Russian diamond company Alrosa quits jewelry sustainability group after corporate exodus
Is it too little too late?
On Friday evening, the Responsible Jewelery Council released a statement that Alrosa “has suspended its membership” with the organization. It came days after the exodus of some of the world’s biggest jewelry and luxury watch companies, including Pandora, Richemont, Kering, Watches of Switzerland and smaller companies such as British jewelry brand Monica Vinader.
This also follows the resignation of RJC Executive Director Iris Van der Veken, apparently on the slow response to the removal of Alrosa. The Russian diamond mining giant is already banned from doing business in the United States.
As nations and companies quickly banned business with Russia due to its invasion of Ukraine, RJCwhose stated goal is to “promote standards that build people’s confidence in the global jewelery and watchmaking supply chain”, was moving far too slowly for some of its members.
“Today we withdrew our membership in the Responsible Jewelery Council following the RJC’s failure to end relations with Russia,” said Monique Vinader, which promotes its jewelry as sustainably sourced and produced. “We cannot be part of an organization that does not share our same high standards and values and walks away until further steps are taken to realign its standards with a clear strategy for the future.”
The statement is similar to those released by major companies since Wednesday, when Pandora announced it publicly. left RJC due to its slow response to the suspension of Russian business memberships.
Alrosa stepped down as the organization’s vice president on March 3, but remained a certified member until Friday.
The statement released by the RJC with its ambiguous wording that Alrosa apparently voluntarily suspended herself may raise more questions.
“Russian-based diamond miner ALROSA has suspended its membership of the Responsible Jewelery Council (RJC) with immediate effect, given the current unprecedented realities. The RJC Board also voted today to accept ALROSA’s suspension. The RJC followed due process, respecting governance and fiduciary duties within the powers of the Council,” the statement read.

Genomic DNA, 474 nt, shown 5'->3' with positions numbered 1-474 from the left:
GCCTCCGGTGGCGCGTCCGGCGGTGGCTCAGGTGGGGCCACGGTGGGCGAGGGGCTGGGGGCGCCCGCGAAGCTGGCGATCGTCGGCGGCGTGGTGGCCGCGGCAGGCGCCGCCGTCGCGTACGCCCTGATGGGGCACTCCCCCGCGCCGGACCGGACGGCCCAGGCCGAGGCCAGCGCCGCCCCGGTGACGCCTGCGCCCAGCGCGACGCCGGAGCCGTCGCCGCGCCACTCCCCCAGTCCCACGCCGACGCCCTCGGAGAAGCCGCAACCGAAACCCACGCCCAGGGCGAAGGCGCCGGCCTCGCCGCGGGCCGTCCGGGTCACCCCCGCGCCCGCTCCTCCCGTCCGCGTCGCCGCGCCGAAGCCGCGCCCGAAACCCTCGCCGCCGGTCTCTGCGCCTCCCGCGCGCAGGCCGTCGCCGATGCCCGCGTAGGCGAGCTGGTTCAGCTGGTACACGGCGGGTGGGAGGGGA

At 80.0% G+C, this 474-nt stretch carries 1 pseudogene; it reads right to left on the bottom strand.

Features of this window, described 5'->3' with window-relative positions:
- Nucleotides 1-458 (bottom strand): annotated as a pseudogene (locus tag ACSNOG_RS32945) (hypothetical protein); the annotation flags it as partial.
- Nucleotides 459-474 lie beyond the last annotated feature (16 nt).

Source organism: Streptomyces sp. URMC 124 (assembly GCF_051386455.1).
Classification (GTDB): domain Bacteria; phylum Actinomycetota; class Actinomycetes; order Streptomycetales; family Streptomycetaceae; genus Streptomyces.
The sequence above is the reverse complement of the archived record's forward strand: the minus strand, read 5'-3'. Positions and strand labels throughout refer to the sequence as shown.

“Like so many others, we are deeply saddened by the current geopolitical crisis,” RJC President David Bouffard added in the statement. “These have been difficult times and the RJC Board has continued a thorough review of the situation and, as it has pledged to do with each of its more than 1,500 members, has ensured that the process regular was observed. The RJC Board understands and respects ALROSA’s decision to suspend its membership and thanks them for their commitment over the past five years.
Bouffard, as in the first statement he released on Wednesday, said RJC was doing its due diligence, going through a detailed process before making a decision.
“Beginning March 3, the council immediately began a full third-party legal review to ensure it had the appropriate authority, in its constitutional documents, to take action,” the statement said. “The selected law firm – having concluded its own standard conflict of interest assessment – has begun its review of RJC governance, Council powers, training modules and many other documents and processes.
The statement also suggests that sanctions imposed on Russia, including on diamonds, by the UK, US and many other countries may have complicated its internal review.
“Additional government actions, including sanctions announced by the US in February and March, and the UK on March 24, have resulted in additional complexity and increased the time needed to complete the review. The legal review, as promised, was provided to the RJC Board midweek this week. To take any action before the issuance of the legal opinion would have exposed the RJC to significant legal risk.
Bouffard added: “We take governance seriously and want to ensure that any action we take is fully backed by law.”